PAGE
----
Any event at the Cathedral of St. John the Divine is bound to be pretty spectacular--after all, it's the world's largest cathedral. But holding the Human Rights Watch annual dinner in a high-profile, public space such as St. John's with high-profile guests (like Sting, his wife Trudie Styler and musician Moby) requires some special security precautions. Alan Schissel of Integrated Security Services (ISS) gave us the lowdown on the security detail that was in place that night.
Schissel's role began three weeks prior to the event (the event itself has been in the works for the past six months). The ISS team did two walk-throughs of the cathedral grounds to put together a security package appropriate for the event. The day of the event, a bomb-sniffing dog did a four-hour sweep of the grounds, and frozen zones (areas that have been checked and cleared) were locked down.
By the time the cathedral closed to the public at six in the evening, the cocktail hour had begun in Synod Hall, a smaller adjacent building. Guests' tickets and names were checked upon entrance to the cocktail reception, their bags were hand-searched and metal detector wands were waved over all guests upon entering the cathedral following cocktails. All of the caterwaiters and staff from Sterling Affair catering (one of the pre-approved caterers for cathedral events) were also pre-screened before entering the facilities.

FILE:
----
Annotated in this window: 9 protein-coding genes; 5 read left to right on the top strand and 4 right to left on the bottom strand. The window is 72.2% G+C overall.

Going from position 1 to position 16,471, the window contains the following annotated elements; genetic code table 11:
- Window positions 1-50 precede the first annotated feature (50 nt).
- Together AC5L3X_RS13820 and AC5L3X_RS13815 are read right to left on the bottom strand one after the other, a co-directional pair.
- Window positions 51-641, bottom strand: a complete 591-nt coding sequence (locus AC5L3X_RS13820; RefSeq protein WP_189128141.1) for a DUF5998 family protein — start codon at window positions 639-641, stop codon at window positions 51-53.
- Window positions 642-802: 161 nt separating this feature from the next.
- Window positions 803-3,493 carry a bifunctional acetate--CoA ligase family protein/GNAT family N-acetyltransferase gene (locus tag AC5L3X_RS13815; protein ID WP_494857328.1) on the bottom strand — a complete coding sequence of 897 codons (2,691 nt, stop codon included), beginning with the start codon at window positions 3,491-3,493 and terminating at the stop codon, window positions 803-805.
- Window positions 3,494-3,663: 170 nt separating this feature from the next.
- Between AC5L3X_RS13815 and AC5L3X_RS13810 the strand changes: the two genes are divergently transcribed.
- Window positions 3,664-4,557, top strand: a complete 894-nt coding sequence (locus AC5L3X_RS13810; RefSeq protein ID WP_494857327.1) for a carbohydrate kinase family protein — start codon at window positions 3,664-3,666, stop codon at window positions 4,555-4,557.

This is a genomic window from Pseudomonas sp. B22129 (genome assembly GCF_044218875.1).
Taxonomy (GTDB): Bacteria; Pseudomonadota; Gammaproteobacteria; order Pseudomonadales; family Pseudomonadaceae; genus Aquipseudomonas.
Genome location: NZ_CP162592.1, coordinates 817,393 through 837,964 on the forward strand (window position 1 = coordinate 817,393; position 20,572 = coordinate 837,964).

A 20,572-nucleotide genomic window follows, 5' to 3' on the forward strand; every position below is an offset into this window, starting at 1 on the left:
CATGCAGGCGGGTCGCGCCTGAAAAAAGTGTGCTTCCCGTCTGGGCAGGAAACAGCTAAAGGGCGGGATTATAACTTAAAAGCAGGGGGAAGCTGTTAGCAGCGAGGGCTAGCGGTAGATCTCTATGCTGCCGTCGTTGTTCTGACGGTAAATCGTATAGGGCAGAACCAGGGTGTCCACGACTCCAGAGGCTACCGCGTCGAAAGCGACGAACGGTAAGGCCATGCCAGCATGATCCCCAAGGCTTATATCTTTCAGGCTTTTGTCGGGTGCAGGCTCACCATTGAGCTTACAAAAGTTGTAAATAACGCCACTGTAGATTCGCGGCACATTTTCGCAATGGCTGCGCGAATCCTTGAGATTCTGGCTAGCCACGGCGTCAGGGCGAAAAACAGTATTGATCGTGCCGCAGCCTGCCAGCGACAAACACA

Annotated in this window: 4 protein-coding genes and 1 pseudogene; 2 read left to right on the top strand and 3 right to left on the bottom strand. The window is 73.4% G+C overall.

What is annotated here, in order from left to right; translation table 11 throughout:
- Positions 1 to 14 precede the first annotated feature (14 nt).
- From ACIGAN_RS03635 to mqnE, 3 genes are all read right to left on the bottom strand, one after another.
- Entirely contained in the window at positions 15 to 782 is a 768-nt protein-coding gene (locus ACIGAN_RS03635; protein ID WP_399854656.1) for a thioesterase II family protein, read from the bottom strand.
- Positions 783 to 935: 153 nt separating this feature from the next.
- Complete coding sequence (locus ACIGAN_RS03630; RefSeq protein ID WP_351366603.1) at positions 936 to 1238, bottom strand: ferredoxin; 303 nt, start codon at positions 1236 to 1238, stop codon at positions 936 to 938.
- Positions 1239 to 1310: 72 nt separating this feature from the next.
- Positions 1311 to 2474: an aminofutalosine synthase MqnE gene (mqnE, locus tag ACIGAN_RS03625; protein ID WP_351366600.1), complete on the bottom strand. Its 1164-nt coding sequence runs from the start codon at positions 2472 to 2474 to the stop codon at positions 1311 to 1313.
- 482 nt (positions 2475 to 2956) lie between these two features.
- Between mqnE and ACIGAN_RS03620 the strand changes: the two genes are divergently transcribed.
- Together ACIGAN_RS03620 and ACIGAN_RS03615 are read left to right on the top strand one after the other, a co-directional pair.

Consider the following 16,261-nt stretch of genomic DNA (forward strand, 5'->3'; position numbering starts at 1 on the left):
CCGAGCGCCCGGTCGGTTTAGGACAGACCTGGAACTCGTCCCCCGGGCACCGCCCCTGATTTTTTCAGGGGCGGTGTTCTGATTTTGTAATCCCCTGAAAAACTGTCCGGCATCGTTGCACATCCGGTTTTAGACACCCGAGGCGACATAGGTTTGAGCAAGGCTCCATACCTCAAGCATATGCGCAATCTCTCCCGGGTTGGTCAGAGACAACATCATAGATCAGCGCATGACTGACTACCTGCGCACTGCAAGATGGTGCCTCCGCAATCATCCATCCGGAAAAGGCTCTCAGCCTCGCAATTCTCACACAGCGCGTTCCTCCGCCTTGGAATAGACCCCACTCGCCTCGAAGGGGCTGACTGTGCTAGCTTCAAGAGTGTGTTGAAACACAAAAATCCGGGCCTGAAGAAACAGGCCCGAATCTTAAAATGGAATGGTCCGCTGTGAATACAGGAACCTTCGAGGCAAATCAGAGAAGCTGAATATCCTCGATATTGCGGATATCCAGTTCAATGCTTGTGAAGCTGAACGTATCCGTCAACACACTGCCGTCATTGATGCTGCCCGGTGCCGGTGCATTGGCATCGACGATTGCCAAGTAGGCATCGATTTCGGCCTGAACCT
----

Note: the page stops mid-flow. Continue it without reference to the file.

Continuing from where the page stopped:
And it didn't end there. Schissel also told us that a countersurveillance van was parked outside, where video and photographic stills were taken of the event. ISS brought 12 guards for the event, and uniformed police from the local precinct were also stationed outside.
The event featured a video presentation (with technical production by Anthony Weintraub Enterprises) that was set up midway through the cathedral's nave. Dinner followed in the area in front of the altar, where simple lavender rose centerpieces in fish bowls surrounded by votives from Distinctive Floral Designs graced the tables. The dinner paid special tribute to human rights monitors--people who collect information on human rights violations in their homelands--from Guatemala, Indonesia, Pakistan, Sudan and Uzbekistan.